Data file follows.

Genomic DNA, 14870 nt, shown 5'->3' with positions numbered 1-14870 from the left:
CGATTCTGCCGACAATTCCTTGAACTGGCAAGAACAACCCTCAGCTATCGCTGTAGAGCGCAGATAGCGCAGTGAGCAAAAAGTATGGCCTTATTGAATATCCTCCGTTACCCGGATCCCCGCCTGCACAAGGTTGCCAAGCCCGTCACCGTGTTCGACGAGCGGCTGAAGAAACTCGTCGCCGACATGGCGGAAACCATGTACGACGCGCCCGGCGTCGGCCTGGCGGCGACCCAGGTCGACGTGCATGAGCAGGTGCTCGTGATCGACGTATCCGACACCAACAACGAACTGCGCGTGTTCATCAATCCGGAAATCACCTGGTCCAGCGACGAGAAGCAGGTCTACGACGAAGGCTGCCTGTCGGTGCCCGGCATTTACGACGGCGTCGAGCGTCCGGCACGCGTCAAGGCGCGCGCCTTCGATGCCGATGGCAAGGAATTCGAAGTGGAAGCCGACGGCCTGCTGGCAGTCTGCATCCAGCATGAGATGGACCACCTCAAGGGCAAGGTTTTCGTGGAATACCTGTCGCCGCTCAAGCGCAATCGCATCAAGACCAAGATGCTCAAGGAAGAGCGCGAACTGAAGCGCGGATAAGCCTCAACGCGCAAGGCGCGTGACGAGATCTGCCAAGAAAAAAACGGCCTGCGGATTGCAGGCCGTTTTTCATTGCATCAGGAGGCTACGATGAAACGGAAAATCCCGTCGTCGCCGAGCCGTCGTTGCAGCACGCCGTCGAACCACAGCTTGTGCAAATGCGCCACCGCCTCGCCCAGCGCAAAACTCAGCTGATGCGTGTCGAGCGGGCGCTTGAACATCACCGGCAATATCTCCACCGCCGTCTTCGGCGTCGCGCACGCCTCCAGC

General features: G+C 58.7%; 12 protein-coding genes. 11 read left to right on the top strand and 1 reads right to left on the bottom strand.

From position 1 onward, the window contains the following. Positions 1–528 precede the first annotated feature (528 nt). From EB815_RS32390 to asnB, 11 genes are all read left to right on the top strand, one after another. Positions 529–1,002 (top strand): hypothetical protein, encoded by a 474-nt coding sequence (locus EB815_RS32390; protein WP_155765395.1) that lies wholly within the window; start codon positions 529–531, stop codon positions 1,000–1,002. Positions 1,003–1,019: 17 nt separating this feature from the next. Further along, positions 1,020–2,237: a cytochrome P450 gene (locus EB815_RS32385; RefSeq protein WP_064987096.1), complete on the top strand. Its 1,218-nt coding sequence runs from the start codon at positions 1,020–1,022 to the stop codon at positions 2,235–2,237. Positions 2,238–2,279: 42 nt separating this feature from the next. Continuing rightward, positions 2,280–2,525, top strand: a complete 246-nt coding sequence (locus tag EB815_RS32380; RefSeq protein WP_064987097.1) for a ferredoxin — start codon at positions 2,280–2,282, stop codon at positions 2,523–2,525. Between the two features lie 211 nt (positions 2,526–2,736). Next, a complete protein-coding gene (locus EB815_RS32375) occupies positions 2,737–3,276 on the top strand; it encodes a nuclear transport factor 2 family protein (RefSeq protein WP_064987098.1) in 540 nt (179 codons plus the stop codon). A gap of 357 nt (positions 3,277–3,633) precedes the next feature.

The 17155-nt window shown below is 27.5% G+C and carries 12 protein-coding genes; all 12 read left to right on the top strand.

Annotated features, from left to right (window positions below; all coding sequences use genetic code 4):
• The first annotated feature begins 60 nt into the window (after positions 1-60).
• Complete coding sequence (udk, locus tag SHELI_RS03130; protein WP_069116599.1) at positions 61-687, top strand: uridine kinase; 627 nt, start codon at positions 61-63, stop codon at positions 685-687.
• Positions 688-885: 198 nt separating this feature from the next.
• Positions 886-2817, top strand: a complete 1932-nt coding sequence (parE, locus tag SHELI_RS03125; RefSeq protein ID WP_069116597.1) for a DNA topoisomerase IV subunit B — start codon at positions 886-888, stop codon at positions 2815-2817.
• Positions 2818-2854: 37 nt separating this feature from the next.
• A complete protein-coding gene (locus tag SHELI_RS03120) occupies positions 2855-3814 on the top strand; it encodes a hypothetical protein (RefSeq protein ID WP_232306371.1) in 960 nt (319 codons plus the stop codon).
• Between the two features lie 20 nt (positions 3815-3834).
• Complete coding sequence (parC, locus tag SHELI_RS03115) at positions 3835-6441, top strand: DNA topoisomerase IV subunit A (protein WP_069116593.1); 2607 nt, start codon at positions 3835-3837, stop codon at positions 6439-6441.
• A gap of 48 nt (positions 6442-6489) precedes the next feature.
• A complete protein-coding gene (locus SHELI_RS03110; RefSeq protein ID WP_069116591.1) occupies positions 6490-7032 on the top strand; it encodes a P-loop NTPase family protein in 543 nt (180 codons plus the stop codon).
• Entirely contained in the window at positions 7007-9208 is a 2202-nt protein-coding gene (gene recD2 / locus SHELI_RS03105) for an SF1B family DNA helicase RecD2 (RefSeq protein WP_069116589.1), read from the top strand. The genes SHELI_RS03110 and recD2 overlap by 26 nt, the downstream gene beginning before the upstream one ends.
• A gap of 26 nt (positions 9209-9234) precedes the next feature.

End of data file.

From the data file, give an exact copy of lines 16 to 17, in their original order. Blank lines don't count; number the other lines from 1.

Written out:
• A complete protein-coding gene (locus SHELI_RS03110; RefSeq protein ID WP_069116591.1) occupies positions 6490-7032 on the top strand; it encodes a P-loop NTPase family protein in 543 nt (180 codons plus the stop codon).
• Entirely contained in the window at positions 7007-9208 is a 2202-nt protein-coding gene (gene recD2 / locus SHELI_RS03105) for an SF1B family DNA helicase RecD2 (RefSeq protein WP_069116589.1), read from the top strand. The genes SHELI_RS03110 and recD2 overlap by 26 nt, the downstream gene beginning before the upstream one ends.